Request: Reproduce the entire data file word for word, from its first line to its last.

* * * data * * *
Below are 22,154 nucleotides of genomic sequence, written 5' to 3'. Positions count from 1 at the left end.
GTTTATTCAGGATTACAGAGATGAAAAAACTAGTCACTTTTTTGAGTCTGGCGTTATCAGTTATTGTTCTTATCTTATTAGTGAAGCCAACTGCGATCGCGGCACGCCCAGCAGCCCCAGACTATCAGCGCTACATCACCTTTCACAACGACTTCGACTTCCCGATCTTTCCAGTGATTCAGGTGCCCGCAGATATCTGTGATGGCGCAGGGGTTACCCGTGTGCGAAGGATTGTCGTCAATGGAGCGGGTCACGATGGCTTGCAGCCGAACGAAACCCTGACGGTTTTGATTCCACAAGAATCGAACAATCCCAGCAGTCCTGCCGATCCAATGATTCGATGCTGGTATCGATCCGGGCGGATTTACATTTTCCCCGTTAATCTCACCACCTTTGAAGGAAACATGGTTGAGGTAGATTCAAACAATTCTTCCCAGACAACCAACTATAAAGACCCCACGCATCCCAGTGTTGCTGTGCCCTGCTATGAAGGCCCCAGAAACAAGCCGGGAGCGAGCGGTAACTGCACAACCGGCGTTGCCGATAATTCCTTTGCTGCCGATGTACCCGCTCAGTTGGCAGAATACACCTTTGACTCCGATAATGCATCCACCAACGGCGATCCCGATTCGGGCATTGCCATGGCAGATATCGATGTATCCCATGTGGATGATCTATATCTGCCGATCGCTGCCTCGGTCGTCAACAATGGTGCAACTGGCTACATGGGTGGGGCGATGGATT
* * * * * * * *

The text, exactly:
Below are 22,154 nucleotides of genomic sequence, written 5' to 3'. Positions count from 1 at the left end.
GTTTATTCAGGATTACAGAGATGAAAAAACTAGTCACTTTTTTGAGTCTGGCGTTATCAGTTATTGTTCTTATCTTATTAGTGAAGCCAACTGCGATCGCGGCACGCCCAGCAGCCCCAGACTATCAGCGCTACATCACCTTTCACAACGACTTCGACTTCCCGATCTTTCCAGTGATTCAGGTGCCCGCAGATATCTGTGATGGCGCAGGGGTTACCCGTGTGCGAAGGATTGTCGTCAATGGAGCGGGTCACGATGGCTTGCAGCCGAACGAAACCCTGACGGTTTTGATTCCACAAGAATCGAACAATCCCAGCAGTCCTGCCGATCCAATGATTCGATGCTGGTATCGATCCGGGCGGATTTACATTTTCCCCGTTAATCTCACCACCTTTGAAGGAAACATGGTTGAGGTAGATTCAAACAATTCTTCCCAGACAACCAACTATAAAGACCCCACGCATCCCAGTGTTGCTGTGCCCTGCTATGAAGGCCCCAGAAACAAGCCGGGAGCGAGCGGTAACTGCACAACCGGCGTTGCCGATAATTCCTTTGCTGCCGATGTACCCGCTCAGTTGGCAGAATACACCTTTGACTCCGATAATGCATCCACCAACGGCGATCCCGATTCGGGCATTGCCATGGCAGATATCGATGTATCCCATGTGGATGATCTATATCTGCCGATCGCTGCCTCGGTCGTCAACAATGGTGCAACTGGCTACATGGGTGGGGCGATGGATT